Wrongful Use of Civil Proceedings. Wrongful use of civil proceedings, is defined as follows: One who takes an active part in the initiation, continuation, or procurement of civil proceedings against another is subject to liability to the other for wrongful civil proceedings if

(1) they act without probable cause, and primarily for a purpose other than that of securing the proper adjudication of the claim in which the proceedings are based, and
(2) except when they are ex parte, the proceedings have terminated in favor of the person against whom they are brought.” Hatch v. Davis, 2004 UT App 378
Zone of Danger Injuries. Where you are not directly hurt by the negligence of others but are so close to others being hurt you are in the zone of danger and may recover.

The zone-of-danger rule, provides:

(1) If the actor unintentionally causes emotional distress to another, he is subject to liability to the other for resulting illness or bodily harm if the actor
(a) should have realized that his conduct involved an unreasonable risk of causing the distress, otherwise than by knowledge of the harm or peril of a third person, and
(b) from facts known to him should have realized that the distress, if it were caused, might result in illness or bodily harm.

(2) The rule stated in Subsection (1) has no application to illness or bodily harm of another which is caused by emotional distress arising solely from harm or peril to a third person, unless the negligence of the actor has otherwise created an unreasonable risk of bodily harm to the other. Mower v. Baird, 2018 UT 29, ¶ 51, 422 P.3d 837, 851, as corrected (July 11, 2018)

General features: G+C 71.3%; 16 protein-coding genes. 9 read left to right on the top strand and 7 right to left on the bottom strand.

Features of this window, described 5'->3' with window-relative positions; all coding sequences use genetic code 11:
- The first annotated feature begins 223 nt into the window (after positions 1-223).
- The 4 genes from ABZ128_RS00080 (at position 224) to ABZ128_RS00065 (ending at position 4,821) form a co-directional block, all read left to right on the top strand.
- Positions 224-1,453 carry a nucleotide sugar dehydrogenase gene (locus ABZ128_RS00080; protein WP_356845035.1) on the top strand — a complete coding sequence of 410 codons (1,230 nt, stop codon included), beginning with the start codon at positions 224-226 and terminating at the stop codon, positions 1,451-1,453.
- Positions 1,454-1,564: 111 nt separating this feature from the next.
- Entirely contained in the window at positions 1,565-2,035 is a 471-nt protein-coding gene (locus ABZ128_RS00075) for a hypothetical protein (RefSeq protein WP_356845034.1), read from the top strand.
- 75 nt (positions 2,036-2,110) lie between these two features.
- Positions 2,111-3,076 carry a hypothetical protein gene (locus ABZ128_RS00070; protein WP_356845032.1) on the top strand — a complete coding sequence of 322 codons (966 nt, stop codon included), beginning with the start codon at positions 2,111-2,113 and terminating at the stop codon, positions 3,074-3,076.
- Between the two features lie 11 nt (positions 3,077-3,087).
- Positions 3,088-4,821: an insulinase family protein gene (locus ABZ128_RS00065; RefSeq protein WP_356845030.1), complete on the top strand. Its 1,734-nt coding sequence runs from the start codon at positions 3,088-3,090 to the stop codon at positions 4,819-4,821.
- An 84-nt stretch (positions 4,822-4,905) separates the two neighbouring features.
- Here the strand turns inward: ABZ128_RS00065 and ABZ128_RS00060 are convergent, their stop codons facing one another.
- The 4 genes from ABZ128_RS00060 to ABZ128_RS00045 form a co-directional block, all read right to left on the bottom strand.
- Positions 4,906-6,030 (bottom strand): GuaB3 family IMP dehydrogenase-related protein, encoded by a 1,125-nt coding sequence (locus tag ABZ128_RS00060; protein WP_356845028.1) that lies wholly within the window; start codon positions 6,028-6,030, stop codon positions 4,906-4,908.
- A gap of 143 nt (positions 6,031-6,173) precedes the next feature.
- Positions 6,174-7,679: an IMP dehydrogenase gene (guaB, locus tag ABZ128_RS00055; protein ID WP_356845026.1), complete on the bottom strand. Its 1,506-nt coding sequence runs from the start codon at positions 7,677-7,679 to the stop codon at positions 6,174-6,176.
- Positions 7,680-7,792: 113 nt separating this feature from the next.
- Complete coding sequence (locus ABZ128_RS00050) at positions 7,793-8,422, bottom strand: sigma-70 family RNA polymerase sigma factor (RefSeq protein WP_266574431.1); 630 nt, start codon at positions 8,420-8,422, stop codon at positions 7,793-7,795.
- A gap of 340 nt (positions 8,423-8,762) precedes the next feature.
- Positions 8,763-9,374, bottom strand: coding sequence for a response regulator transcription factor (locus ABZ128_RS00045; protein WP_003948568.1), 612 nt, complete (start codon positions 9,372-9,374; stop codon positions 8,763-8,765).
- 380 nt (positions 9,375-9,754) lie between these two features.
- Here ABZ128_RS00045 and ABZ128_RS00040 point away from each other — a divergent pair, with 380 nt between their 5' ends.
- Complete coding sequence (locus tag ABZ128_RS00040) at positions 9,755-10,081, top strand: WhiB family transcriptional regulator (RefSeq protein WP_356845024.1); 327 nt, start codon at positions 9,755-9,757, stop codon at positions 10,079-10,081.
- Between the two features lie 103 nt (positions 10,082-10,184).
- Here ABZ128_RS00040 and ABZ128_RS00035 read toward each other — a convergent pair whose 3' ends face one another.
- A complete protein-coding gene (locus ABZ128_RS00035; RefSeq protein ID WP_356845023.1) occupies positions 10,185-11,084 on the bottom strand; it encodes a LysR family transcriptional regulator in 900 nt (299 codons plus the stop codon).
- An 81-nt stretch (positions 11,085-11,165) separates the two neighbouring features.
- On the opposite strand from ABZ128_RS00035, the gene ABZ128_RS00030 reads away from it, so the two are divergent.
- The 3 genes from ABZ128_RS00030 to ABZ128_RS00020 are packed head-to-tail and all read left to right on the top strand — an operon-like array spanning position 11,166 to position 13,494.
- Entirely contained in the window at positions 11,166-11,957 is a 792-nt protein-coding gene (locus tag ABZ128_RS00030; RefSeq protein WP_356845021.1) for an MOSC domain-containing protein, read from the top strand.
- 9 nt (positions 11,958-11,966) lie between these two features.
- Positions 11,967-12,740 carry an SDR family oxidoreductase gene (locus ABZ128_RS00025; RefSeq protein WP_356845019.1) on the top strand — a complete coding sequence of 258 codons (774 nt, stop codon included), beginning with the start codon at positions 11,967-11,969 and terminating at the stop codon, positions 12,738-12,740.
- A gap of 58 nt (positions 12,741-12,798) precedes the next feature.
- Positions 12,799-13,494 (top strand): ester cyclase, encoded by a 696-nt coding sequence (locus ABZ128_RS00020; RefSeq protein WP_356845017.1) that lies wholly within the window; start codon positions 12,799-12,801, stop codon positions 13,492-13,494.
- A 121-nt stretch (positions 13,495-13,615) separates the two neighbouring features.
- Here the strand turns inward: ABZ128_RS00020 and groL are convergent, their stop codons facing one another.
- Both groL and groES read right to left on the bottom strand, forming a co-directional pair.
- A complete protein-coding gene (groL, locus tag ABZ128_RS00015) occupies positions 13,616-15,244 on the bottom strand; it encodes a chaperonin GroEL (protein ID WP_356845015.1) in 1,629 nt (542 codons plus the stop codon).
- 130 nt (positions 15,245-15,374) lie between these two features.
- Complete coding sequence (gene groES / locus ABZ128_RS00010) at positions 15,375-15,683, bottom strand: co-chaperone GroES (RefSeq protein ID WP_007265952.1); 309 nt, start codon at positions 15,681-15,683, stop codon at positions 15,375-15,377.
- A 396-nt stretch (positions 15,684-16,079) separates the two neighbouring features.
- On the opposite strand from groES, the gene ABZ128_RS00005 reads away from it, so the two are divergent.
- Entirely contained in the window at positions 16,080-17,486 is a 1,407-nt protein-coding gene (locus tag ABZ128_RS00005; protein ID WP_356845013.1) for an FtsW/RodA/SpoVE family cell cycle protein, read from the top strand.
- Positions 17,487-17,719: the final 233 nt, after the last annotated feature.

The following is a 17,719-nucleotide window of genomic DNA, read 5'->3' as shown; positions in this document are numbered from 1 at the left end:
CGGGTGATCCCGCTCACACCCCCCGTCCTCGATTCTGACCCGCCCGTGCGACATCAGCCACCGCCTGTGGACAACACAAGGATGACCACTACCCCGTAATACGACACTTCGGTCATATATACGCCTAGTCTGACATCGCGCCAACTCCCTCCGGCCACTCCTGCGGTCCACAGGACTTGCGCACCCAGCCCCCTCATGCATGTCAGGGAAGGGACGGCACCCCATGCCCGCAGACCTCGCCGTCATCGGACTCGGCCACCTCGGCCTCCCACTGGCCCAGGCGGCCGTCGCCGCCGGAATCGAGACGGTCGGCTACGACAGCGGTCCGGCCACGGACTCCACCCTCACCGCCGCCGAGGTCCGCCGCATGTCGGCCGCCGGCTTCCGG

Trespass and Money Damages. Similarly, trespass to chattels is understood to occur when one intentionally dispossesses another of the property, or uses or intermeddles with a chattel in the possession of another.

Wrongful Death. Wrongful death statutes create a new cause of action for the survivors of the deceased, such as parents or heirs. Wrongful death claims acknowledge that the survivors suffer a direct loss to themselves when their loved one dies from a wrongful act. Accordingly, the damages recovered in wrongful death actions are meant to compensate the harm done to the survivors because of the death. Damages in a wrongful death suit include loss of financial support furnished; loss of affection, counsel, and advice; loss of deceased’s care and solicitude for the welfare of the family; and loss of the comfort and pleasure the family of the deceased would have received. Meeks v. Peng, 2024 UT 5, ¶ 50, 545 P.3d 226, 237.  See this VIDEO on ditribution of wrongful death proceeds.

In a survival action, the personal representatives or heirs of the individual who died have a cause of action against the wrongdoer for special and general damages. Utah Code § 78B-3-107(1)(a). Meeks v. Peng, 2024 UT 5, ¶ 54, 545 P.3d 226, 238

NOTE: All entries and language is not the author’s and should be attributed directly to the cited case or author. The author in no way asserts that this language is his original language and attribution should occur. Citations have been cleaned up with many internal citations and quotes removed for ease of reading.